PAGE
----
For example, in my neighborhood Frontier offers ADSL service at speeds ranging from 1.61 Mbps to 6 Mbps. (The FCC defines "broadband" as 25 Mbps or more). My home is about two miles from my central office and it was built just after World War II, so the fastest speed they can offer me is 3 Mbps. That has not changed since I discontinued ADSL in the 1990s. ADSL technology has improved since that time, but Frontier has not invested in new equipment because their ADSL service is clearly inferior to that offered by cable TV companies.
Perhaps ETECSA has a commitment to their DSL equipment vendor, Huawei, or they are able to make a profit serving a few customers at the high prices they are charging today, but I can't imagine them making a large investment in this technology. (see prices below).
I don't have the details, but my guess is that only a few central offices will be equipped for ADSL in each new city and a relatively small number of people in served neighborhoods will choose to pay the prices they are charging for home Internet service. (I wonder what percent of their current Havana and Bayamo customers are businesses or homes of people who rent rooms or work at home).
As such, I don't see this slow, expensive, restricted service as very important. It should be considered an interim, stopgap measure, like WiFi parks or El Paquete Semanal, while ETECSA plans "leapfrogging" to next-generation technology and, more important, regulation and infrastructure ownership policy in the 2020s.
In 2016 there were 764 central offices in Cuba (719 of them digital). I don't know if some central offices serve homes in more than one popular council or if there are some popular councils served by more than one central office, but even with this expansion, ADSL is only available to and affordable by a small portion of Cuban homes.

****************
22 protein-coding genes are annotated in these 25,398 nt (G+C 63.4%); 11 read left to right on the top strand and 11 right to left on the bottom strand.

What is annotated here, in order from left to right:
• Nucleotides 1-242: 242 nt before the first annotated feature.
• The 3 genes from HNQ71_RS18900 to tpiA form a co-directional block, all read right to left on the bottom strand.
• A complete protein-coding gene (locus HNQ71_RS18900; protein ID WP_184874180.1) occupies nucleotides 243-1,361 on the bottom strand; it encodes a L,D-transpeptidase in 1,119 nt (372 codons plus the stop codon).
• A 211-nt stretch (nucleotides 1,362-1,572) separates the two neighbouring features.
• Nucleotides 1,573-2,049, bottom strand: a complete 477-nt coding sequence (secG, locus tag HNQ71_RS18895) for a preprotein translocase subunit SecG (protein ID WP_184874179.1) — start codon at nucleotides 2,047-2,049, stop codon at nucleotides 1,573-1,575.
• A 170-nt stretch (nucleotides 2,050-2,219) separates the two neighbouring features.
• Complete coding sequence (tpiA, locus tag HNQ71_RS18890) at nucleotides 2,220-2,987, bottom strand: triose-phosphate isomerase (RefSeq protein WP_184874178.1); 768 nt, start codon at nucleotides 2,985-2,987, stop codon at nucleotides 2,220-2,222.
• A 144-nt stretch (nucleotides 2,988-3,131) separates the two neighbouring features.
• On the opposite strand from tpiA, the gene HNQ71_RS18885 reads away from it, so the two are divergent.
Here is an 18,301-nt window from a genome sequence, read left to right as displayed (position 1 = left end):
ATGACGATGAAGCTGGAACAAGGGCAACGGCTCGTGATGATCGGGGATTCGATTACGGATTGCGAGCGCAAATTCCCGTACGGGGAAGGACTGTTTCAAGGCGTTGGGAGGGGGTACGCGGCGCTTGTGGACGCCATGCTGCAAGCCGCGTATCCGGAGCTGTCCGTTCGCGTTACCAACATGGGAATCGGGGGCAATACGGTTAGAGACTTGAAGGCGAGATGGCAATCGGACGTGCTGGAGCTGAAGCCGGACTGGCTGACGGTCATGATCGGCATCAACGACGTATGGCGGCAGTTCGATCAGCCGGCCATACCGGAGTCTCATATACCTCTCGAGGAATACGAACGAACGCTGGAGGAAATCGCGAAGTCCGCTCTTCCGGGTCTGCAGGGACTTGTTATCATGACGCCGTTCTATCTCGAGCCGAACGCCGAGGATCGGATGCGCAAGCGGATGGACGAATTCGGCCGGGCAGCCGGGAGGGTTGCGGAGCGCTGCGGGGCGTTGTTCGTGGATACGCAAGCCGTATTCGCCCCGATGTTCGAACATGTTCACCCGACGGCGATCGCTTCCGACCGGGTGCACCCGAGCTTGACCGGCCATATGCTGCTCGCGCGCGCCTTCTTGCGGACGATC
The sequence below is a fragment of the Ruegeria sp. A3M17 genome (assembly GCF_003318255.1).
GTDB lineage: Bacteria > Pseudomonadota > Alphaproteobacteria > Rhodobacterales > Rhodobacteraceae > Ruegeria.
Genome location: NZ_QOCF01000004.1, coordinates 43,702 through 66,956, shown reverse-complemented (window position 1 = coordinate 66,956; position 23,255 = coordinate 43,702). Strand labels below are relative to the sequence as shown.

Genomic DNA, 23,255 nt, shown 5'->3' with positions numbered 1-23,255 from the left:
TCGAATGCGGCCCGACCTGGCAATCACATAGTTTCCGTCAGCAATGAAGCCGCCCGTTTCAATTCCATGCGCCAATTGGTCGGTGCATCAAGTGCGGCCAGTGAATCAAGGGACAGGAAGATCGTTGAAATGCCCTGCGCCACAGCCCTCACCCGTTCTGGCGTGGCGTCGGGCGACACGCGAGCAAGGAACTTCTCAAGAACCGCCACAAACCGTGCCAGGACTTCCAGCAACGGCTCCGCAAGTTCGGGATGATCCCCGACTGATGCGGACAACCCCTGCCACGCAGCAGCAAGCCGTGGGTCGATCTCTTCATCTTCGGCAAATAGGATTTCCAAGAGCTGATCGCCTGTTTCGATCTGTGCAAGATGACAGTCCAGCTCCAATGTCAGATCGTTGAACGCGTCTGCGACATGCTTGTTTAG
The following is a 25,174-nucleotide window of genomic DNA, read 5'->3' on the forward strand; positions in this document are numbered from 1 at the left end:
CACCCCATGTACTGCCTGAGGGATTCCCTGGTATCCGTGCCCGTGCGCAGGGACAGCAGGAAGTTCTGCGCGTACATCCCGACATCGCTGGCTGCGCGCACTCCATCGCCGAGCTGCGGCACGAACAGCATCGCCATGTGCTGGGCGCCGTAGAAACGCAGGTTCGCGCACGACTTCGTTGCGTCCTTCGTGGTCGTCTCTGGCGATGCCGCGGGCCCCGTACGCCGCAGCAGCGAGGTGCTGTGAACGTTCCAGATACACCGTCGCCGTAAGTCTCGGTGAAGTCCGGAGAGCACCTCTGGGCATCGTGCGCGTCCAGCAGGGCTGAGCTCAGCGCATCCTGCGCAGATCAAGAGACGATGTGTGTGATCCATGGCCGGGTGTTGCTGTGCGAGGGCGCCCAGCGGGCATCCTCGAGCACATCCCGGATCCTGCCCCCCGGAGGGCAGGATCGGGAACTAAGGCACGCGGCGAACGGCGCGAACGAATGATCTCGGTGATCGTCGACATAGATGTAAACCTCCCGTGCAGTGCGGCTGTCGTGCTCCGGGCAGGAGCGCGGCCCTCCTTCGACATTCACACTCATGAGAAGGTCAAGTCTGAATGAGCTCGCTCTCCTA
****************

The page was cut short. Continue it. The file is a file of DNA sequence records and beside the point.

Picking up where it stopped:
My guess would be that the central offices that have been upgraded to allow for ADSL are in relatively affluent neighborhoods and many subscribers are businesses or people renting rooms in their homes, but that is just a guess and it would be interesting to see a survey of ADSL subscribers.
===== Update 10/16/2017
When ETECSA held a home connectivity trial in Havana last year, 868 people participated and over 600 contracted for the service. They are now extending the availability of home connectivity to portions of seven Havana municipalities: La Habana Vieja, Centro Habana, Revolution Square, Havana del Este, San Miguel del Padrón, La Lisa and beach. (It had been available in only two up till now).
Note that all locations in those municipalities will not be covered -- I suspect that is due to distance from an ETECSA central office, a lack of backhaul capacity and/or the poor wiring condition.
They also announced a home service price cut -- 15 CUC for 30 hours per month will now get you 1 Mbps instead of 256 kbps. (The release said 1 megabyte, but I suspect that was a typo).
Perhaps ETECSA is able to recover the cost of their DSL and infrastructure investment at the speeds and prices they are offering, but this is clearly not the path to widespread home connectivity.
===== Update 10/17/2017
ETECSA has released the number of Nauta Hogar subscribers outside of Havana: 232 in Pinar del Río, 225 in Holguín, 134 in Guantanamo, 79 in Granma and 142 in Las Tunas. Most of those are 1 or 2 Mbps.
With a reported subscriber count of 600 in Havana, this brings the total number of homes with ADSL connectivity to a little over 1,400. As of 2015, there were 996,063 residential phone lines in Cuba. They clearly can not and should not count on using ADSL to reach the 50% availability level mentioned above.
On December 15, the former f(x) member and actress shared the videos on Instagram below with the message, "Something came up, so I came back 2 weeks earlier than I planned. T.T Still, I got to learn salsa. Hehe. This was from my first salsa lesson.